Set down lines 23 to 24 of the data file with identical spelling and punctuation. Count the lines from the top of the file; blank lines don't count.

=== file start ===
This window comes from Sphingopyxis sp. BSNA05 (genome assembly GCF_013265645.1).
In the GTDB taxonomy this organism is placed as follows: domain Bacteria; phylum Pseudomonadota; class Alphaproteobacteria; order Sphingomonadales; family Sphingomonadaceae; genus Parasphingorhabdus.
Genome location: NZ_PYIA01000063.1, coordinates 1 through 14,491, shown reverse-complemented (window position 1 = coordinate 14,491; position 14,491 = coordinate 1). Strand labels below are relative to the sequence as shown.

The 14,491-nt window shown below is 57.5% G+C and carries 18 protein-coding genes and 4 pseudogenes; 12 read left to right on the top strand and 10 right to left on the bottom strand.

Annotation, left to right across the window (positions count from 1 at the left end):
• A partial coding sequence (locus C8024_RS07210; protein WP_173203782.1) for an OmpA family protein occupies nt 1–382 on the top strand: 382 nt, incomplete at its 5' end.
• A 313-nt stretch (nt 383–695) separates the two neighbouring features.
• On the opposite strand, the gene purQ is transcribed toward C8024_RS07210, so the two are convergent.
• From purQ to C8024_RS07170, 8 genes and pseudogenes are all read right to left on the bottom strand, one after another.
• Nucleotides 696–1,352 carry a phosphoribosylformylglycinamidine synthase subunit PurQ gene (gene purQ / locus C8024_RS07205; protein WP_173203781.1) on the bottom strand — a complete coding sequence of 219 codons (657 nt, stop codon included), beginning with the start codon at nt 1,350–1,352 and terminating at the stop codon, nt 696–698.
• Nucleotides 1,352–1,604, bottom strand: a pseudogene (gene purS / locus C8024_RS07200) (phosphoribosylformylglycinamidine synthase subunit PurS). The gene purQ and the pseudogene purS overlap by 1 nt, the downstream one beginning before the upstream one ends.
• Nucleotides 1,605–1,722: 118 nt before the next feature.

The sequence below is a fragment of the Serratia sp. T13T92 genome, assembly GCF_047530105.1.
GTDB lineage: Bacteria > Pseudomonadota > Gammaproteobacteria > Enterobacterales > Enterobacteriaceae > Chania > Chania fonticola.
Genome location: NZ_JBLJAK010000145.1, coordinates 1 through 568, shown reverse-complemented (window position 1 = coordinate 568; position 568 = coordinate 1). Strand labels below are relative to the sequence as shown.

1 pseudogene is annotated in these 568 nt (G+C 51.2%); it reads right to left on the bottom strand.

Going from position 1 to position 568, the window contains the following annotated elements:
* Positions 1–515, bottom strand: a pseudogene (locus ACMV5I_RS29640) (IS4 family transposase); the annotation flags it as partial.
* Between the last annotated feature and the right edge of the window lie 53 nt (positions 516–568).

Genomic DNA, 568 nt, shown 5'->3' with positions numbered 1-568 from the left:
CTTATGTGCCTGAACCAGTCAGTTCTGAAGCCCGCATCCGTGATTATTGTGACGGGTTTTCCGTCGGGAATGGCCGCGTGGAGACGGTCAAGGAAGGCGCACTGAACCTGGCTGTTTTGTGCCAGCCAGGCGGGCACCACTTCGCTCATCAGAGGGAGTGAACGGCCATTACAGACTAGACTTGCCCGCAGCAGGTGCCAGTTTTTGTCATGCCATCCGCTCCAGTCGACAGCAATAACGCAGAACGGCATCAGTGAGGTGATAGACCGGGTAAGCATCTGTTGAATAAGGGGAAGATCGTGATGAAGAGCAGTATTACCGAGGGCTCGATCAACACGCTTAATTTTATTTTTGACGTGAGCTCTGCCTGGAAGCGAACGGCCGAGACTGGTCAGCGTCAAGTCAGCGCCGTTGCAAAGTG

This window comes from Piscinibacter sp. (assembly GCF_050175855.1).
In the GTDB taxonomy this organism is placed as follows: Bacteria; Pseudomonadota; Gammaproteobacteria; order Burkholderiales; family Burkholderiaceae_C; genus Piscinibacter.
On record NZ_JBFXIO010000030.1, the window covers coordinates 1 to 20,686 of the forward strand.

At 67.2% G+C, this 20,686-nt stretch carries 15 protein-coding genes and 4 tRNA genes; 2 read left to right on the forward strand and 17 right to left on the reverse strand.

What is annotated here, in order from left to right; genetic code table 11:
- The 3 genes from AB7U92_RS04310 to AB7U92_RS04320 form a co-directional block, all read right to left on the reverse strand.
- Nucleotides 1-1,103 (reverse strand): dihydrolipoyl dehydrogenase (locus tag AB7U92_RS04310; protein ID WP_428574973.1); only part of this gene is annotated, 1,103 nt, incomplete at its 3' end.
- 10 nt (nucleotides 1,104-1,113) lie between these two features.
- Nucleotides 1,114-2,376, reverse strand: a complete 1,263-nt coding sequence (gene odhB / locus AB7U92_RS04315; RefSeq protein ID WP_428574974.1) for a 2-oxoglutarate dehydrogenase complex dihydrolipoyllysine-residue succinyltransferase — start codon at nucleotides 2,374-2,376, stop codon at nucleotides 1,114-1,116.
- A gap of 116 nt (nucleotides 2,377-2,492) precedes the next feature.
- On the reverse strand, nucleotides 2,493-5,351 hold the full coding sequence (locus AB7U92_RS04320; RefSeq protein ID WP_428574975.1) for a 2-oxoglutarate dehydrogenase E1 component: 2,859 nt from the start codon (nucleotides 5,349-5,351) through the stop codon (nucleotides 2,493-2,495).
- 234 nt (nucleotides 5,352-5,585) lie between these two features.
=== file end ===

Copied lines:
In the GTDB taxonomy this organism is placed as follows: Bacteria; Pseudomonadota; Gammaproteobacteria; order Burkholderiales; family Burkholderiaceae_C; genus Piscinibacter.
On record NZ_JBFXIO010000030.1, the window covers coordinates 1 to 20,686 of the forward strand.